SSFC strikes down RecWell budget recommendation to increase segregated fees

SSFC leaves other avenues open to offset RecWell's deficits, which will be subject to Reserve Board approval

· Feb 22, 2021 Tweet
SSFC 2/22

Erin Gretzinger/The Badger Herald

The Student Services Financial Committee voted to not recommend the Recreation and Wellbeing budget with a segregated fee increase to Chancellor Blank, Monday night.

Following hours of public forum comments and debate between SSFC members, the committee did not approve the RecWell fiscal year 2022 budget in a tight 3-6-2 vote, largely because of the $1.20 increase it proposed to students’ segregated fees.

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During a period of questioning, Director of RecWell Aaron Hobson said if SSFC did not approve the budget, RecWell would have to cover the deficit by reducing the hours the Nicholas Recreation Center was open between one to three hours.

Rep. Jordan Pasbrig and Rep. Grace D’Souza said cutting back these hours would impact the student body negatively and debilitate RecWell’s ability to serve the students by creating inequitable hours of services. D’Souza said she was voting in favor of passing the budget because she felt it would benefit the most students.

“I am to represent the majority of UW Madison students, so that I will be voting in favor of this budget,” D’Souza said. “The benefits to students, the creation of community and the furthering of RecWell’s mission, that we have cited, are all important to this body [and] are valid and worthy reasons to approve the seg fee increase.”

In the public forum period, a majority of individuals from the student body and student government spoke against the increase of segregated fees to RecWell. Public forum speakers raised concerns the increase would set a troubling precedent for future segregated fee allocation to RecWell and some students claimed the organization’s efforts have not been transparent in their long-term funding plans.

Other students argued it was an inappropriate time to raise segregated fees for services like RecWell, given their services have been reduced to 25% capacity. Freshman Mikayla Beckman said it is a trend she does not want to see continue. 

“I think that it is absolutely ridiculous that you are even considering raising segregated fees as services have been severely restricted due to the pandemic,” Beckman said. “The fact that RecWell would like an increase in segregated fees when gyms are not operating at full capacity just doesn’t make sense.”

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Several SSFC representatives who voted to deny the RecWell budget recommendation echoed the reasons of public forum speakers. Rep. Brandt Williams said the increase could have larger consequences in later budget decisions and was unnecessary.

Pasbrig said not approving the segregated fee increase now would hurt RecWell in the long run. Rep. Aisha Hurston said she believed there was “no way in [her] mind” RecWell would be fully operational and able serve students in the coming months, noting as representatives of students, they should not consider raising fees amid the pandemic.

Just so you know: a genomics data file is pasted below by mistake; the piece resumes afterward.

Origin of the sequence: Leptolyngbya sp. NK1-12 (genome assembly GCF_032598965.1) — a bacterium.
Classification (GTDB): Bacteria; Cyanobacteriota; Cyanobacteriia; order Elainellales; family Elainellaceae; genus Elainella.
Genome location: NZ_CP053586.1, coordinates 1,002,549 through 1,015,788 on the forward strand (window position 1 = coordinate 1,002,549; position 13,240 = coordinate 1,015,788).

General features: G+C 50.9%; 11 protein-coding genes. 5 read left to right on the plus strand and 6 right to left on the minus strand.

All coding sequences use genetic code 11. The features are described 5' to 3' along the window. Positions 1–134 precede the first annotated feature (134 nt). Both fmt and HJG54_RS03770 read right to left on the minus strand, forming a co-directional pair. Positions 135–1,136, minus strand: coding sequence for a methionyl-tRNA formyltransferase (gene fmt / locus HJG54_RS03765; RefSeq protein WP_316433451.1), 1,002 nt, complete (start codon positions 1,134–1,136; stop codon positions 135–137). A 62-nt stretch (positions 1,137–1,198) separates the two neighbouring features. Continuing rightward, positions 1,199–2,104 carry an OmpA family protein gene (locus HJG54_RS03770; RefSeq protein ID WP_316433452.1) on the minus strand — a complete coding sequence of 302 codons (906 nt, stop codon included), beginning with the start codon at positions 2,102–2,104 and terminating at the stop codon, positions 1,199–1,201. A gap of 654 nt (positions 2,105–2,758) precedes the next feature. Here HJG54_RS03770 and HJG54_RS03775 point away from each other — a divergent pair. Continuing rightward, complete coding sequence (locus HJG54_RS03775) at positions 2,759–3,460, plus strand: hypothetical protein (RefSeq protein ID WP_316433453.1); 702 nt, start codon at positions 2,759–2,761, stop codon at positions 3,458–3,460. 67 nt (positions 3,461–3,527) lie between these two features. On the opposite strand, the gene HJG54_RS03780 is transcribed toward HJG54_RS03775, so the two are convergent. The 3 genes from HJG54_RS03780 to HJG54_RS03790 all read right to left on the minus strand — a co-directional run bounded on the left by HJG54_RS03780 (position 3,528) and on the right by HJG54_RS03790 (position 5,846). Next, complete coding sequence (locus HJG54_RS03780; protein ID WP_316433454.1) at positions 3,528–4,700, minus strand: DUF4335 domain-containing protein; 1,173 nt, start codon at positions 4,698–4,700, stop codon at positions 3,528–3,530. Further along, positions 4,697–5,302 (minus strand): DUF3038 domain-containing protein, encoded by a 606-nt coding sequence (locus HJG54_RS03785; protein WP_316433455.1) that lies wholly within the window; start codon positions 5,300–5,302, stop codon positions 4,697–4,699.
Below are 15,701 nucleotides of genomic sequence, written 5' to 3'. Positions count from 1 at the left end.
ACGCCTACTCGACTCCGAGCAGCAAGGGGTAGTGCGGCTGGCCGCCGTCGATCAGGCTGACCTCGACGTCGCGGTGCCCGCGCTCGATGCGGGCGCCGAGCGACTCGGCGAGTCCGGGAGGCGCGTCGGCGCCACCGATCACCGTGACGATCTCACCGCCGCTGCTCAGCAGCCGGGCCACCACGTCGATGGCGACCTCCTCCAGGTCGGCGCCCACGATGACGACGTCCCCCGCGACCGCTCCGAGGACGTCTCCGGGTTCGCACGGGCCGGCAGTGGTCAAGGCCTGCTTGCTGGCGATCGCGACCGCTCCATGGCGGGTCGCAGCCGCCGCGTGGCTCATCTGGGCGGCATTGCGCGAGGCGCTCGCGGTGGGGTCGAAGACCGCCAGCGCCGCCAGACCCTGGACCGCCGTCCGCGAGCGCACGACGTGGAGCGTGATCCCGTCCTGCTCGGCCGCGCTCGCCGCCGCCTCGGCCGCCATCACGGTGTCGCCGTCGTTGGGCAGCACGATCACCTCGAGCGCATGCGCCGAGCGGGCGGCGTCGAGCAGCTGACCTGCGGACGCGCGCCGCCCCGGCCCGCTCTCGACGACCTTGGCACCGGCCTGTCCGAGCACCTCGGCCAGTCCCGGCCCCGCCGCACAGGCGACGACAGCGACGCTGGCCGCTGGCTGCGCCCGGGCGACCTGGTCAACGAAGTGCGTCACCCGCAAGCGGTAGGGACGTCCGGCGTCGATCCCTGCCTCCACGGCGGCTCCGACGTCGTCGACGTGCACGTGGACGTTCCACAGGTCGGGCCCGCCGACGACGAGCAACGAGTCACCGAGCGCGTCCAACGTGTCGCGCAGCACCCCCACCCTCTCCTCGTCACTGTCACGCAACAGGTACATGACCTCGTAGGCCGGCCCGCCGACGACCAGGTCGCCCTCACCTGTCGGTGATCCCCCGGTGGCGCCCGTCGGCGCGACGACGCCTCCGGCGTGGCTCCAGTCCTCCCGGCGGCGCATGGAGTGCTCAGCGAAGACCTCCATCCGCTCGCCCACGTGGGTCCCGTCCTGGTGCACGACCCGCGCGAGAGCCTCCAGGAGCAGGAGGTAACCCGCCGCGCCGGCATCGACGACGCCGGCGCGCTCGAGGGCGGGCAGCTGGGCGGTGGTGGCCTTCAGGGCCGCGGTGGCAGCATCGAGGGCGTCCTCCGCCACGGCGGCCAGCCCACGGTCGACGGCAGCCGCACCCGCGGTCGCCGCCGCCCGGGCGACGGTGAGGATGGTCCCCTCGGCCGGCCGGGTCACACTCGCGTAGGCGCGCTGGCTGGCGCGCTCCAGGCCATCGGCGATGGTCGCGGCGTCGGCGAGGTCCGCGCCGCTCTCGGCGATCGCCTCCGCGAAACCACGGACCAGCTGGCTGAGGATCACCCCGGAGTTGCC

“This is one budget increase that we are talking about across all, in addition to all of the rest of the budget increases that we’re talking about … We have other areas that are more pertinent to the needs of our students for the next year that we represent,” Hurston said. “I am very concerned with the presentation of any increases that don’t directly help students.”

Roshan Verma said he was against raising the fees, but he proposed the creation of a committee to extend the conversation with RecWell on alternative funding options and other ways to lessen the burden of segregated fees on students, such as increasing the amount of time RecWell had to pay off bonds used to help fund the university’s master remodeling plan. The proposal to form the committee failed.

But the committee did leave other avenues open to alternative sources of funding. SSFC voted to recommend the Reserve Board approve the use of segregated fee reserve money to offset RecWell’s deficits.

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SSFC also voted to approve the Greater University Tutoring Service budget, including a provision to fund a paid tutor pilot program. SSFC heard the University Health Services budget, which proposed a 3% increase in segregated fees for the 2022 fiscal year. SSFC will discuss and vote on the budget this Thursday.

The committee will also discuss the formal recommendation to the Reserve Board to provide the funds for RecWell at their next meeting. For RecWell to receive the funds to cover the deficit, the Reserve Board of five members must approve the amount and final transfer of funds.


This article was published Feb 22, 2021 at 11:55 pm and last updated Feb 22, 2021 at 11:55 pm


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